Sunday, January 23, 2011

An Electron-ic Poem

How and why we're shared
To minimize repulsion
And form the octet

Why are covalent bonds formed, you may ask?  Since atoms aim to have the electron configuration like those of the most stable noble gases, said atoms must attain eight valence electrons (except for hydrogen, which only needs two).  By sharing electrons with other atoms (in other words, forming a covalent bond), the atoms can make their orbitals overlap so as to have the eight valence electrons.  The minimization of repulsion is evident in the different molecular geometries that covalent compounds emulate.  For example, in a tetrahedral form (4 bonded pairs, no lone pairs [on the central atom]), the bonded atoms each move 109.5ยบ away from another, ensuring the least amount of repulsion from the electrons possible.  In essence, this haiku states two of the main principles of behavior that are followed by electrons when a covalent compound is formed.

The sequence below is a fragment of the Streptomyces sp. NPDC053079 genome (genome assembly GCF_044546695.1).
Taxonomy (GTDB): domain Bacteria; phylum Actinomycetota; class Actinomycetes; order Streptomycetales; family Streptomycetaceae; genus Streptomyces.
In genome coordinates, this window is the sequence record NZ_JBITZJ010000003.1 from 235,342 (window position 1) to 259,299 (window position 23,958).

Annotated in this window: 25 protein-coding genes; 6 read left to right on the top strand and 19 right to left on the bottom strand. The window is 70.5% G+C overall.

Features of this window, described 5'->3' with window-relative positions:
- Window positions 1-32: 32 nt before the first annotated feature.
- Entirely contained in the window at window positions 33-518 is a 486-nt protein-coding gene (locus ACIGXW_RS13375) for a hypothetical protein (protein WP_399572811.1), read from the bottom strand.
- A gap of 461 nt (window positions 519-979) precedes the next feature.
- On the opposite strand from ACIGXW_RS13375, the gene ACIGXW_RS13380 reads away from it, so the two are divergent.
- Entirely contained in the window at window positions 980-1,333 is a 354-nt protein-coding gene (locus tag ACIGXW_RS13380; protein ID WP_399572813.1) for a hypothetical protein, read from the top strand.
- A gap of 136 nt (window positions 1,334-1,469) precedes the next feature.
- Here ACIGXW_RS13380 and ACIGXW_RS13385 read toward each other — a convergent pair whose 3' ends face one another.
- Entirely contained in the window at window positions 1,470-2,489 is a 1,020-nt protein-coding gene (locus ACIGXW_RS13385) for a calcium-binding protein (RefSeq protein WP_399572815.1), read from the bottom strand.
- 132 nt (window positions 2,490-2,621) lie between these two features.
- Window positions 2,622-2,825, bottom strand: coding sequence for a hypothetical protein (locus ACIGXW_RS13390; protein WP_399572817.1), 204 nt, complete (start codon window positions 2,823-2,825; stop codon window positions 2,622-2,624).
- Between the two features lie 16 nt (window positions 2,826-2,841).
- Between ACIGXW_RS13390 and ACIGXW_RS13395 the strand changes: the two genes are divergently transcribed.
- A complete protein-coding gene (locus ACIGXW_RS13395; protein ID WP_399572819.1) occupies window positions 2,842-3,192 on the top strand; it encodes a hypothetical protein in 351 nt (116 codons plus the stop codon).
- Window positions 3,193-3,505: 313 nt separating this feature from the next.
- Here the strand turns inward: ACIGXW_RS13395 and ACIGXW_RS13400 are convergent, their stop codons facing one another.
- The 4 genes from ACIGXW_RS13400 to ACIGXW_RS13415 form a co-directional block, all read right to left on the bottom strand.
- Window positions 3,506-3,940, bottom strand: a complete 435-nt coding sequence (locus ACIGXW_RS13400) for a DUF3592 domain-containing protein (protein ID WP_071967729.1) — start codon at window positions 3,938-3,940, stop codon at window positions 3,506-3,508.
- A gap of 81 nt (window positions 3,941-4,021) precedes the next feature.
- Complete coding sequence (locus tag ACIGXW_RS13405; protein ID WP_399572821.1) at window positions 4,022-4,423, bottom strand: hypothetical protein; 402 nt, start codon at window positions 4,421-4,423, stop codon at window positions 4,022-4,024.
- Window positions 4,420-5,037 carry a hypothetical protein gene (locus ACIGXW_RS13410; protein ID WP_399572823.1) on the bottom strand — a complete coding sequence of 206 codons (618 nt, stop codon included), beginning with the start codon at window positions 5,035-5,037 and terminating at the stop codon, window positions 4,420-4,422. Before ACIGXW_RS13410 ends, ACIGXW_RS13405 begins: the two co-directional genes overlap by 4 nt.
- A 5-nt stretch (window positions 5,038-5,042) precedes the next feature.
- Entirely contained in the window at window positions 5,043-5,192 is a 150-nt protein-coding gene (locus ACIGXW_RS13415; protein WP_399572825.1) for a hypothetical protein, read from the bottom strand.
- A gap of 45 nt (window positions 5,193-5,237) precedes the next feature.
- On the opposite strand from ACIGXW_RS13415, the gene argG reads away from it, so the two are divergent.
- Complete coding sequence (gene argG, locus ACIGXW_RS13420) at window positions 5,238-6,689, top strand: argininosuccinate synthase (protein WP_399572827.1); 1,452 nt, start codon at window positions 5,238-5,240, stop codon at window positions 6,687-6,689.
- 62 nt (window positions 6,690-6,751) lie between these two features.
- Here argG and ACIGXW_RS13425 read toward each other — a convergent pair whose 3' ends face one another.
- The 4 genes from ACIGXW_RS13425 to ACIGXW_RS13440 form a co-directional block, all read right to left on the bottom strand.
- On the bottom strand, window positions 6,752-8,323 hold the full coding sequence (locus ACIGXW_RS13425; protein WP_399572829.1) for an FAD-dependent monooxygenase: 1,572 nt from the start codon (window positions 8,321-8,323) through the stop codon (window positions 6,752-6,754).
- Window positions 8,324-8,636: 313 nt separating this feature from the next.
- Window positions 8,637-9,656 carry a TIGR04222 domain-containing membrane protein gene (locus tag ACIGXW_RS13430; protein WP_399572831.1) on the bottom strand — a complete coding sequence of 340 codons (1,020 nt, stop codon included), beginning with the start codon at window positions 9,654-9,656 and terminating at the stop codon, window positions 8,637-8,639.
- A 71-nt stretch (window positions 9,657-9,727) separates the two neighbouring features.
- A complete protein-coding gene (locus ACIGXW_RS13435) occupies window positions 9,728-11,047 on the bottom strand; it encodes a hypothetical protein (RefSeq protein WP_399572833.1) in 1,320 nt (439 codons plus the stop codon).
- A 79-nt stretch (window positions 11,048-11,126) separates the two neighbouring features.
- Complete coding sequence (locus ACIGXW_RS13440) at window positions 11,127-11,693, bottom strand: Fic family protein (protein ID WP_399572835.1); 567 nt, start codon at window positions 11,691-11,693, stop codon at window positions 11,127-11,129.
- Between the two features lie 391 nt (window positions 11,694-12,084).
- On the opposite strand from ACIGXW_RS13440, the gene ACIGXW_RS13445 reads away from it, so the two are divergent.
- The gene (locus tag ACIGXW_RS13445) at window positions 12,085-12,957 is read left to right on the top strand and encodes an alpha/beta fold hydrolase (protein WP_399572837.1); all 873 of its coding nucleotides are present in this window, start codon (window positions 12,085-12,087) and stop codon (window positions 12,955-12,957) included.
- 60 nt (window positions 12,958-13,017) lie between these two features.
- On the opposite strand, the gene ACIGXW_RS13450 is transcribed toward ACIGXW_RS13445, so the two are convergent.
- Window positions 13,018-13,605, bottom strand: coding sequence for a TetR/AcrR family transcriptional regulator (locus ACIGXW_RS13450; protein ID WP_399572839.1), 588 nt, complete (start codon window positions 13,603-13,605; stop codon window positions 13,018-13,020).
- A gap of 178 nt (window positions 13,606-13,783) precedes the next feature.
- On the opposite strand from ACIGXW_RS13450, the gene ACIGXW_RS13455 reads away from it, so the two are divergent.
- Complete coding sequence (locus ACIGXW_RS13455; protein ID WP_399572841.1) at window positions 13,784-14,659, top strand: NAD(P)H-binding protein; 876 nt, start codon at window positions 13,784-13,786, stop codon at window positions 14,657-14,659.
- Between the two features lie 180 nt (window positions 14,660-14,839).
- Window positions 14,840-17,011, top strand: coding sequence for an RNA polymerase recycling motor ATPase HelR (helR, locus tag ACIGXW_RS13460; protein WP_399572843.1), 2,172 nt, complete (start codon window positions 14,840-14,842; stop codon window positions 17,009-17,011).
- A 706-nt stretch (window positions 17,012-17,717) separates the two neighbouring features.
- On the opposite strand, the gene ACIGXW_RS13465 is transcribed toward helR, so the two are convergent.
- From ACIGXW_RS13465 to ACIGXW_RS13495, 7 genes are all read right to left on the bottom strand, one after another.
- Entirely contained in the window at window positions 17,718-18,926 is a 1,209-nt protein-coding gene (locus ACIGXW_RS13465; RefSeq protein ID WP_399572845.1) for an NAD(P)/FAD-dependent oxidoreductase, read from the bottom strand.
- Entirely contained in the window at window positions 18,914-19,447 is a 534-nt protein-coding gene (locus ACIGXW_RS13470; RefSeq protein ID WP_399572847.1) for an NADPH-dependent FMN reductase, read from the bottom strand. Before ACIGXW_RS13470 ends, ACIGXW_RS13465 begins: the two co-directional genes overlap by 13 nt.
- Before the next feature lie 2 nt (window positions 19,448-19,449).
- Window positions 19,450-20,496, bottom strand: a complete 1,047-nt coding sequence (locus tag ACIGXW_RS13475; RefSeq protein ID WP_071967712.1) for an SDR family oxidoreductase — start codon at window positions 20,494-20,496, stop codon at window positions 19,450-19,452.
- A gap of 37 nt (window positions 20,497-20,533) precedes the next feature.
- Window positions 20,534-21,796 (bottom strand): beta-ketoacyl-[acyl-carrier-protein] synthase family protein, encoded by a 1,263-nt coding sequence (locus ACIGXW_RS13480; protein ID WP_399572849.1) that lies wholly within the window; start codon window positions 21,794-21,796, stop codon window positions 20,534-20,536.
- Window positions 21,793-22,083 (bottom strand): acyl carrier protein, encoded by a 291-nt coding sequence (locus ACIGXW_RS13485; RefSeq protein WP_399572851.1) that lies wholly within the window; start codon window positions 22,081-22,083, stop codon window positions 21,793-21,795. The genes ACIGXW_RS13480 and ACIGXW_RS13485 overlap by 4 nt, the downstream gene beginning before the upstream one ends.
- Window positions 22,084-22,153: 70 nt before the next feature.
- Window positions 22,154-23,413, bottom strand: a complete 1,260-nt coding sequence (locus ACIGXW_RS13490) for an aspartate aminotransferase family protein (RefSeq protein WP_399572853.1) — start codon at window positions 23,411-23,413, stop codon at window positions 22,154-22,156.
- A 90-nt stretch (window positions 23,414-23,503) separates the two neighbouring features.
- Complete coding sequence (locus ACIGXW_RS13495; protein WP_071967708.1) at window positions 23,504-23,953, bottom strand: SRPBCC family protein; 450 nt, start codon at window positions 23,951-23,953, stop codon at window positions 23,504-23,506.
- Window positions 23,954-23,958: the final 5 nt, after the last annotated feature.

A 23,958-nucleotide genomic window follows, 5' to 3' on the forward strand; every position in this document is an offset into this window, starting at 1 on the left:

No comments:

Post a Comment